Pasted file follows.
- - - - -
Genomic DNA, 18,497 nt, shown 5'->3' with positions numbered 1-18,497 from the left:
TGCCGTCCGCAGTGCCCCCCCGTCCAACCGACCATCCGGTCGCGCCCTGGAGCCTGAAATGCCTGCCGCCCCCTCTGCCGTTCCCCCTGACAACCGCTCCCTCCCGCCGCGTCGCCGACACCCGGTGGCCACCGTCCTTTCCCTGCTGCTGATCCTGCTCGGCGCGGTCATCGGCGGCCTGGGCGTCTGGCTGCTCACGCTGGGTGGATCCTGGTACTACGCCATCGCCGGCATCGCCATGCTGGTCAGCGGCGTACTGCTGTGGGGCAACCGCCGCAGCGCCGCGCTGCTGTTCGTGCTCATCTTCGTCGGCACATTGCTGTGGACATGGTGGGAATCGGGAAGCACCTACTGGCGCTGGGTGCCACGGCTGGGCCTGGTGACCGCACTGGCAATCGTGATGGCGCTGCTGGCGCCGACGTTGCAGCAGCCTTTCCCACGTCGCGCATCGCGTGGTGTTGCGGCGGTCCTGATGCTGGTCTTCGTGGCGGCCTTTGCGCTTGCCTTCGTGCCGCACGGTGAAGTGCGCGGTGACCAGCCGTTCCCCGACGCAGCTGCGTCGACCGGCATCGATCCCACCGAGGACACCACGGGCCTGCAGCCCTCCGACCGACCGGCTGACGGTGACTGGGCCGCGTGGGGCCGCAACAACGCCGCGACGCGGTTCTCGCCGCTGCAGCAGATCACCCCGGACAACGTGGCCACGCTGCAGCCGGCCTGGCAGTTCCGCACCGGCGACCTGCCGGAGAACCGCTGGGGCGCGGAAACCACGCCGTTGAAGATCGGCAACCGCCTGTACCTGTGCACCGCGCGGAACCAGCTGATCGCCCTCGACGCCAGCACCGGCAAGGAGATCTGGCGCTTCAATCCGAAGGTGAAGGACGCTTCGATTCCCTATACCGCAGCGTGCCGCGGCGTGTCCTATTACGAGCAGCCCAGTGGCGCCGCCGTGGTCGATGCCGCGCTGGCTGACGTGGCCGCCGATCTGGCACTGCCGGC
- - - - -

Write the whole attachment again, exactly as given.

Genomic DNA, 18,497 nt, shown 5'->3' with positions numbered 1-18,497 from the left:
TGCCGTCCGCAGTGCCCCCCCGTCCAACCGACCATCCGGTCGCGCCCTGGAGCCTGAAATGCCTGCCGCCCCCTCTGCCGTTCCCCCTGACAACCGCTCCCTCCCGCCGCGTCGCCGACACCCGGTGGCCACCGTCCTTTCCCTGCTGCTGATCCTGCTCGGCGCGGTCATCGGCGGCCTGGGCGTCTGGCTGCTCACGCTGGGTGGATCCTGGTACTACGCCATCGCCGGCATCGCCATGCTGGTCAGCGGCGTACTGCTGTGGGGCAACCGCCGCAGCGCCGCGCTGCTGTTCGTGCTCATCTTCGTCGGCACATTGCTGTGGACATGGTGGGAATCGGGAAGCACCTACTGGCGCTGGGTGCCACGGCTGGGCCTGGTGACCGCACTGGCAATCGTGATGGCGCTGCTGGCGCCGACGTTGCAGCAGCCTTTCCCACGTCGCGCATCGCGTGGTGTTGCGGCGGTCCTGATGCTGGTCTTCGTGGCGGCCTTTGCGCTTGCCTTCGTGCCGCACGGTGAAGTGCGCGGTGACCAGCCGTTCCCCGACGCAGCTGCGTCGACCGGCATCGATCCCACCGAGGACACCACGGGCCTGCAGCCCTCCGACCGACCGGCTGACGGTGACTGGGCCGCGTGGGGCCGCAACAACGCCGCGACGCGGTTCTCGCCGCTGCAGCAGATCACCCCGGACAACGTGGCCACGCTGCAGCCGGCCTGGCAGTTCCGCACCGGCGACCTGCCGGAGAACCGCTGGGGCGCGGAAACCACGCCGTTGAAGATCGGCAACCGCCTGTACCTGTGCACCGCGCGGAACCAGCTGATCGCCCTCGACGCCAGCACCGGCAAGGAGATCTGGCGCTTCAATCCGAAGGTGAAGGACGCTTCGATTCCCTATACCGCAGCGTGCCGCGGCGTGTCCTATTACGAGCAGCCCAGTGGCGCCGCCGTGGTCGATGCCGCGCTGGCTGACGTGGCCGCCGATCTGGCACTGCCGGC